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Things to consider before starting a food cart business

A food cart business can be a ticket to steady profits. But you should not set up one without ample preparation.
By Entrepreneur Staff |

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Because of low capitalization and strong earning potential, food carts have become one of the most the preferred types of start-up businesses for many Filipinos. Richard Sanz of the Philippine Franchise Association (PFA), in an interview with Entrepreneur Philippines, identified two options in putting up a food cart business: one is to create your own, and the other is to get a franchise.

 

“If you create your own, one good thing is you own it. But then you will have to do everything from the logo, systems, and suppliers. Unlike if you franchise, the advantage is you will not go through all that, and you also eliminate the trial and error phase," he pointed out. However, the downside is that the franchise fee is a bit high so you need bigger investment and you must follow the rules and policies of the franchisor,” he explained.

 

But before plunging into this arena, Sanz enumerated 10 things to consider before starting a food cart business:

 

 1. You should have a good concept. For Sanz, the concept should always match the product you are selling. So, if the product is Italian, everything should be consistently Italian themed. If the product is Filipino, the concept should match.

 

2. Focus on the product first. "Even if the concept is good, but the product is bad, people will just avail at the start to try it out, but they will not be coming back," Sanz said. Making sure that you have a consistently good product will ensure the long term viability of the business.

 

3. Get a good starting location. This is one of the single most important factors of a food cart business. Make sure that the site is very visible with very high foot traffic. "Do your research, try to gauge the amount of people passing through a particular location, and also make sure that these people suit your target market for your product," Sanz advised.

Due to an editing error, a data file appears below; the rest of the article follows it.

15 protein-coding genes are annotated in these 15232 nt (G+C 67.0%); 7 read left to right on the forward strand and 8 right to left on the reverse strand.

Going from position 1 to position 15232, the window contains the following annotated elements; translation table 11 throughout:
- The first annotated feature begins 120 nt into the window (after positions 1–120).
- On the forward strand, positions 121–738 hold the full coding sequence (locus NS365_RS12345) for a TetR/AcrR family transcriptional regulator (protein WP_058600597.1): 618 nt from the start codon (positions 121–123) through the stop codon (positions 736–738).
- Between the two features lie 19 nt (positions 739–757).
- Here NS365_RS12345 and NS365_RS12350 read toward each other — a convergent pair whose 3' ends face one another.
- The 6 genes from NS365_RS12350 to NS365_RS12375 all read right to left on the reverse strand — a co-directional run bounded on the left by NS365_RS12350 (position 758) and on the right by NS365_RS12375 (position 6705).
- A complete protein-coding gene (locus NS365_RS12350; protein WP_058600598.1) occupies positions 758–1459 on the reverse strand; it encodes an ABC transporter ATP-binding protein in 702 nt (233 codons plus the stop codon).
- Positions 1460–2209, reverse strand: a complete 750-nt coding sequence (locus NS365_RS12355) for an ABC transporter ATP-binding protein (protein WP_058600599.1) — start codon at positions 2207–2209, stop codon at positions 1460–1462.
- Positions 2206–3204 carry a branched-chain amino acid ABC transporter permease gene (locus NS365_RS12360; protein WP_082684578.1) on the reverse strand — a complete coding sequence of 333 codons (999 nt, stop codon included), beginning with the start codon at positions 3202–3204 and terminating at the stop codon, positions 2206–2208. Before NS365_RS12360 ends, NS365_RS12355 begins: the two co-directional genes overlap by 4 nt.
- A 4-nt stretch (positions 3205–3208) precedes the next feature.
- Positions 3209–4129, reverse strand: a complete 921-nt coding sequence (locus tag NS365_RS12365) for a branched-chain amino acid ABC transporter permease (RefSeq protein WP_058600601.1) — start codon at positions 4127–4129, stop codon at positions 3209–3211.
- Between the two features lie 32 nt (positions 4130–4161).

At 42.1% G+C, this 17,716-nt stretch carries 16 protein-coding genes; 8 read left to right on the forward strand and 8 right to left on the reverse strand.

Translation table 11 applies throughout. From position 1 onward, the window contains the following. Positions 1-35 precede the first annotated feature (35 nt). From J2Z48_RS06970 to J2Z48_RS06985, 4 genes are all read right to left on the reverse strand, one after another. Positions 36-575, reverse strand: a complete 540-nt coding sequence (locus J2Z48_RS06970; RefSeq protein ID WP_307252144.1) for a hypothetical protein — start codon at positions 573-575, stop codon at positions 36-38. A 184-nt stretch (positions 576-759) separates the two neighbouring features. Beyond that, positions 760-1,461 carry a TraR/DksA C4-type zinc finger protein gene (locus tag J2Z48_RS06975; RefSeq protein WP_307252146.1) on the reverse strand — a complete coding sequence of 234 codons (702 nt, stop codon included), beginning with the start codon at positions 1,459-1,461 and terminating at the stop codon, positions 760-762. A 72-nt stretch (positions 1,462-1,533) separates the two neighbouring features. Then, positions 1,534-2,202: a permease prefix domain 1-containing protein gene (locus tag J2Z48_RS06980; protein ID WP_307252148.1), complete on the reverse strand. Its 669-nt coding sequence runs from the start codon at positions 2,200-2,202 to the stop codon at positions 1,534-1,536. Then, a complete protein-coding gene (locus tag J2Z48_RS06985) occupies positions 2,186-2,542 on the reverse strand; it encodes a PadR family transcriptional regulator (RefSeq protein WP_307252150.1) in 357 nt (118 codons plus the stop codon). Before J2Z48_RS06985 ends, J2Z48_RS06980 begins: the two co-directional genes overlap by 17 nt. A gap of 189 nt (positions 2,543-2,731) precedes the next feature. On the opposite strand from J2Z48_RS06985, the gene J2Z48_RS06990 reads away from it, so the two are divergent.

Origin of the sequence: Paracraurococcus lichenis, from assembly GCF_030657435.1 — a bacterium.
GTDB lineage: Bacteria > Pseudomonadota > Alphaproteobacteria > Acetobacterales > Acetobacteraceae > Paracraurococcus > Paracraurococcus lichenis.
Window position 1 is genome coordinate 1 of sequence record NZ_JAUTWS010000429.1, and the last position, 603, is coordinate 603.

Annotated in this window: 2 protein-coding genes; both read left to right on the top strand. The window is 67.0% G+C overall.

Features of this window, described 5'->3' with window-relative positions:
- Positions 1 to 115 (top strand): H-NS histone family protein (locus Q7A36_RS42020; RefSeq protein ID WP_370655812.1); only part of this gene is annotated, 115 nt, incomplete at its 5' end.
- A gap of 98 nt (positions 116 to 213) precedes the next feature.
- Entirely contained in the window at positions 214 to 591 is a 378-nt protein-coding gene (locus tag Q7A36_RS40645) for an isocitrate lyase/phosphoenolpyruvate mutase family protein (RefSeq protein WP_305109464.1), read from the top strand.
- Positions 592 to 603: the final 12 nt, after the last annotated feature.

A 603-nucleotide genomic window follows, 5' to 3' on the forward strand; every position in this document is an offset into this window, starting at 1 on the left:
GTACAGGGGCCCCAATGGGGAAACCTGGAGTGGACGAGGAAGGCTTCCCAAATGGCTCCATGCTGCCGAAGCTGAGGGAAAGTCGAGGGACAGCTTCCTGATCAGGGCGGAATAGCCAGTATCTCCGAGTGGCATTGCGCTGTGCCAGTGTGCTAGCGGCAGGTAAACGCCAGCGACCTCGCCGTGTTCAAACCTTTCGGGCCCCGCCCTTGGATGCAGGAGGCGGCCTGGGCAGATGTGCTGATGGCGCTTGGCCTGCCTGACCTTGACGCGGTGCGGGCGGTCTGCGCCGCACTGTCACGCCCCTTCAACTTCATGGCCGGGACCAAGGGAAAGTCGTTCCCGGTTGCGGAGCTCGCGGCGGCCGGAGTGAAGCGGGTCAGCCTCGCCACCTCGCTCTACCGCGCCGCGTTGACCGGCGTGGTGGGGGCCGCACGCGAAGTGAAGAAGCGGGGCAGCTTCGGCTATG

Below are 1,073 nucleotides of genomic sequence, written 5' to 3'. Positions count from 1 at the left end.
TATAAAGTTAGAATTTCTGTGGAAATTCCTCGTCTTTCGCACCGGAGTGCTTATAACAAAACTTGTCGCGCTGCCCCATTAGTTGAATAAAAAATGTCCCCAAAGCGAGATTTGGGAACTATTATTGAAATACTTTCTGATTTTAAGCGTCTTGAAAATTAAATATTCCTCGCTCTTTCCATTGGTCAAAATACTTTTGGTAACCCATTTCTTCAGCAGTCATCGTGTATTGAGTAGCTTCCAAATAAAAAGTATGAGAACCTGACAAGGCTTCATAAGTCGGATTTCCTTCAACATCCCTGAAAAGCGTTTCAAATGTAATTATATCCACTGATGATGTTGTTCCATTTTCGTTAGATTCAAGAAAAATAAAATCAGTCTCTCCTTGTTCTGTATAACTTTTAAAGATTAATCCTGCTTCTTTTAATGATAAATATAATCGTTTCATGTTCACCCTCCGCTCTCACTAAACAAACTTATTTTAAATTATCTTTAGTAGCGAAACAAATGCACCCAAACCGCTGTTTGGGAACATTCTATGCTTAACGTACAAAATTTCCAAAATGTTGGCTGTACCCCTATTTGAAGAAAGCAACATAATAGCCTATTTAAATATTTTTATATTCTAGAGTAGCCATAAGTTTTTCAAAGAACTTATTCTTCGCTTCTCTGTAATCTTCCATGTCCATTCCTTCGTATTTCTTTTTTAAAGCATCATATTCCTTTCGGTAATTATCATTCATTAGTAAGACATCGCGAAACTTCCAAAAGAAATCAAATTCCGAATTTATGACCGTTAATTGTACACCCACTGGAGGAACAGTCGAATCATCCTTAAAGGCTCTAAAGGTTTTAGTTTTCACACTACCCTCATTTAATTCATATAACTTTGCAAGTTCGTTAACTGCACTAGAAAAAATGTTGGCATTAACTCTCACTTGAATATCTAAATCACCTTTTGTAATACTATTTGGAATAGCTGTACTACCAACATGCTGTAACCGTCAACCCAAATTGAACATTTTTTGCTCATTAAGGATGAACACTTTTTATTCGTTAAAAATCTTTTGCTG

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4. Come up with a good stall design to attract customers. As a marketing tool, having a good storefront is critical for any startup. "Ask yourself, how will I differentiate myself from competitors? To do this, you will probably need to hire a good designer and architect or visit other countries to get a good idea. Trade books and magazines could also help you decide what design will work for your line of business," Sanz said.

 

5. Have an efficient operating system. Sanz said it is very important to install a good operating system in your business, especially if you're a startup with limited resources. "Here is where the stall operation will revolve. This is important because in cart business, there is limited space. You should be able to store your product and prepare them with that limited space," he explained.

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 6. Don't bank on credit to bankroll your business. Obtaining the needed capital for your business is a necessary step, but Sanz counsels it would be wise to use your own money, so in case the business doesn’t do well, no creditor will go after you. "The rule is: you only invest what you are prepared to lose,” he said.

 

7. Be a stickler for service. A food business is very dependent on a good reputation for success. Maintaining a good service level, efficient systems, and clean products and workstations will go a long way and help you achieve longevity and further build credibility.

 

8. Intend to pay your suppliers, employees, and lessor (rent) on time to ensure continuity of operations. There's nothing more annoying than having to stop operations for lack of supplies, place of business, or both. To avoid this, Sanz advises entrepreneurs to set up an active payment system that is both efficient and timely. "Suppliers are the lifeblood of your company, and if they stop because of non payment, you will lose a lot money. Also, make sure to pay the right wages and give mandatory benefits to your employees, because a happy worker is a productive worker," he added.

 

9. Secure all necessary permits before starting operations. Before the first day of operations, make sure to register your business with DTI, IPO, and BIR; also get the necessary business permits in the barangay and municipal/city hall (mayor's permit). Doing so will spare you from the hassle of processing it while your business is already under way.

 

10. Choose the right franchise. If you opt to get a franchise instead of starting your own business, make sure that the franchisor is a good-standing member of any (or all) of the three major franchise associations in the country: the Association of Filipino Franchisers, Inc (AFFI), PFA, and the Filipino International Franchise Association (FIFA). Do background checks, talk with franchisees, and consult a lawyer before signing the franchise agreement.

 

"People should be very careful before getting a franchise for food carts because there are already fly-by-night franchisors that are taking advantage of this to enrich themselves illegally. This is why membership with PFA and/or AFFI is important because these two groups screen their members properly," Sanz ended.

 

*This is an updated article. Main photo from Flickr (wikioticslan)

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